On 25th November 2002, Radio Free Europe/Radio Liberty reported that, “Twenty chanting people attacked and beat up Ahvaz parliamentary representative Mohammad Kianush-Rad and two companions when they arrived at Tehran’s Mehrabad Airport on 17 November, according to ISNA on 18 November and IRNA on 19 November. Kianush-Rad refused to make a formal complaint against his attackers, saying that, instead, one should complain about those who gave the orders and about those who theorize about the acceptable use of violence. He told ISNA: “I am sorry that a group of ignorant young people, some of whom may even have religious concerns, use the foulest possible expressions when they encounter their opponents. They are doing so because they have been provoked by a closed-minded group that is acting under the pretext of defending our values.” According to IRNA, which was quoting the “Mardom Salari” daily newspaper, police and security personnel who saw the event did not try to intervene.”



In December 2002, the Iran Press Service reported, “Violent clashes continued in several cities of the Iranian oil-rich province of Khoozestan Tuesday, with some officials on the government side blaming the Law Enforcement Forces (LEF) and “rogue elements” for the turbulences.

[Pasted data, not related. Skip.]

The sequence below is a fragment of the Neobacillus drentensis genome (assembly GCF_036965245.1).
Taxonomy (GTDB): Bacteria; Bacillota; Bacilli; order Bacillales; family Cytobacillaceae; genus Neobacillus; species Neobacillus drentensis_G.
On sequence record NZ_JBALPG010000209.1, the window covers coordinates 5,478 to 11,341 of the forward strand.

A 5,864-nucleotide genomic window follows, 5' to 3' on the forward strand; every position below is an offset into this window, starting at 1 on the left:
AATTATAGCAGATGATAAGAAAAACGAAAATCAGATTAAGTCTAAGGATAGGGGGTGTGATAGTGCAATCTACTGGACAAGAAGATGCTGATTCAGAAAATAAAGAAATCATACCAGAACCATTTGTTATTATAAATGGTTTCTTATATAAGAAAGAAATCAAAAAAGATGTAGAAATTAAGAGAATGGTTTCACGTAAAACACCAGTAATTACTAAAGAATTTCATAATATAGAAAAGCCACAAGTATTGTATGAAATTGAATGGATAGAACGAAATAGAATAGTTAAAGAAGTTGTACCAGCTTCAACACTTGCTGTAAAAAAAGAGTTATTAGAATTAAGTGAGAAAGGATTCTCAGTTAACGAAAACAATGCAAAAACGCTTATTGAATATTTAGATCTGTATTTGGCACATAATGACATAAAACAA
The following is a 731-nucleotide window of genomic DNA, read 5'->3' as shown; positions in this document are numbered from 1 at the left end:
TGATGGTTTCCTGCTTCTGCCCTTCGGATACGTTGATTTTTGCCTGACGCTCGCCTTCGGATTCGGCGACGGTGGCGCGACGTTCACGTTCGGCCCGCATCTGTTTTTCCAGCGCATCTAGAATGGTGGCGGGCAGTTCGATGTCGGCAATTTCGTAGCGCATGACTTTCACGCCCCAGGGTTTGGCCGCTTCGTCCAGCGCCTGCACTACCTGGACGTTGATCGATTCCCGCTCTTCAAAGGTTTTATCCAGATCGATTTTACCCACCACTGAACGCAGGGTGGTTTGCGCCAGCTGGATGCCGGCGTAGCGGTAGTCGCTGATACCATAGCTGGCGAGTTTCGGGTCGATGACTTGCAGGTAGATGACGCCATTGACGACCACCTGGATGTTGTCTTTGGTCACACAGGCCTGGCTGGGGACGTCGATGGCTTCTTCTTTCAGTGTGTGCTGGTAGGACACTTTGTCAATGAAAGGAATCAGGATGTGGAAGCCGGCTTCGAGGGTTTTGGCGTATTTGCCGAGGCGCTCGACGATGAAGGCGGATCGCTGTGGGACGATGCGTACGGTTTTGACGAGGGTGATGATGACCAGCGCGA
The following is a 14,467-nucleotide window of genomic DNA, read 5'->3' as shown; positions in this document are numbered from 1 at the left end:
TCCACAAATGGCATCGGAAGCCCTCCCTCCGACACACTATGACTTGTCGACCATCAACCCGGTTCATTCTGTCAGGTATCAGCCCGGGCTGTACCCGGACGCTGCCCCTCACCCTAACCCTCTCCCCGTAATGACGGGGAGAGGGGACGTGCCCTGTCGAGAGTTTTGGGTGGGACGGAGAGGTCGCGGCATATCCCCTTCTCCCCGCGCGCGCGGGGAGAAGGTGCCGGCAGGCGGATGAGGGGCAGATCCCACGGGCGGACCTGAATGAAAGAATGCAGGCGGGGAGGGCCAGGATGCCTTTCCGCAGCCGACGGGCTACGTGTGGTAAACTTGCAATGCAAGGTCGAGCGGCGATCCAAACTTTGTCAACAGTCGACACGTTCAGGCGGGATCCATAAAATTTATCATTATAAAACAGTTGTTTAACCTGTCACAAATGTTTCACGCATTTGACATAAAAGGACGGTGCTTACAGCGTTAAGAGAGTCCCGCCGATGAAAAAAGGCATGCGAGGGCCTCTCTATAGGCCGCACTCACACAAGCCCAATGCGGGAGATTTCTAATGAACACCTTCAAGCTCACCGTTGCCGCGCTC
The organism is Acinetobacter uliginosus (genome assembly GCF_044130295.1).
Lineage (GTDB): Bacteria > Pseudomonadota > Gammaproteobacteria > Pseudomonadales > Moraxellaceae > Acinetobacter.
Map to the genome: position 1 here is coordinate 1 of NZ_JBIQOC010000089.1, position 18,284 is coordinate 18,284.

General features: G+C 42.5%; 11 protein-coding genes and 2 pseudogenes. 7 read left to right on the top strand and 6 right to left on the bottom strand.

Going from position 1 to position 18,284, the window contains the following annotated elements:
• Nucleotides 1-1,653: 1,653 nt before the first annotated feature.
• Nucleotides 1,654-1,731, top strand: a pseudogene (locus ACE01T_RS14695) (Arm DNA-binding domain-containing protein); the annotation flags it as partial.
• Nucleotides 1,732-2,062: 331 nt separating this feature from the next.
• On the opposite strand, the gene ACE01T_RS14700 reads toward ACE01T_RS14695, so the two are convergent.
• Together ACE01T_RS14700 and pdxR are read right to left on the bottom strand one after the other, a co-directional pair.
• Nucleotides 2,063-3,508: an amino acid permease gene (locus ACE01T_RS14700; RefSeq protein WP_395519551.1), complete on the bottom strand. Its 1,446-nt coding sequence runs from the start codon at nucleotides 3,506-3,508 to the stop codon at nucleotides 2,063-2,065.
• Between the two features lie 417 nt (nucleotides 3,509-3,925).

“Violence erupted after the conservatives-controlled Judiciary in the province ordered the security forces to close down sprawling shops distributing video tapes and cassettes, popular dances and music in Arabic, the dominant language among local populations in this south-western region bordering with Iraq.

“Sources said at least 300 people, most of them young ones, have been detained during street fight with the police and plainclothes men that some believe are Iraqis on the payroll of the Iran-based Supreme Council of Islamic Revolution of Iraq (SAIRI).

“‘Closing down clubs, shops selling video cassettes, music and dance and removing satellite antennas does not need to send in a whole army’, complained Mr. Jasem Shadidzadeh, a reformist lawmaker from Ahvaz, who confirmed that most of the detainees are young boys and girls aged between 12 to 18.

“Eyewitnesses said demonstrations are getting more and more political, as the local population, among the poorest of Iranians in this richest region of the nation feeling discriminations, humiliation and insults from the non-Arabs, who form the majority of the blue-collar workers.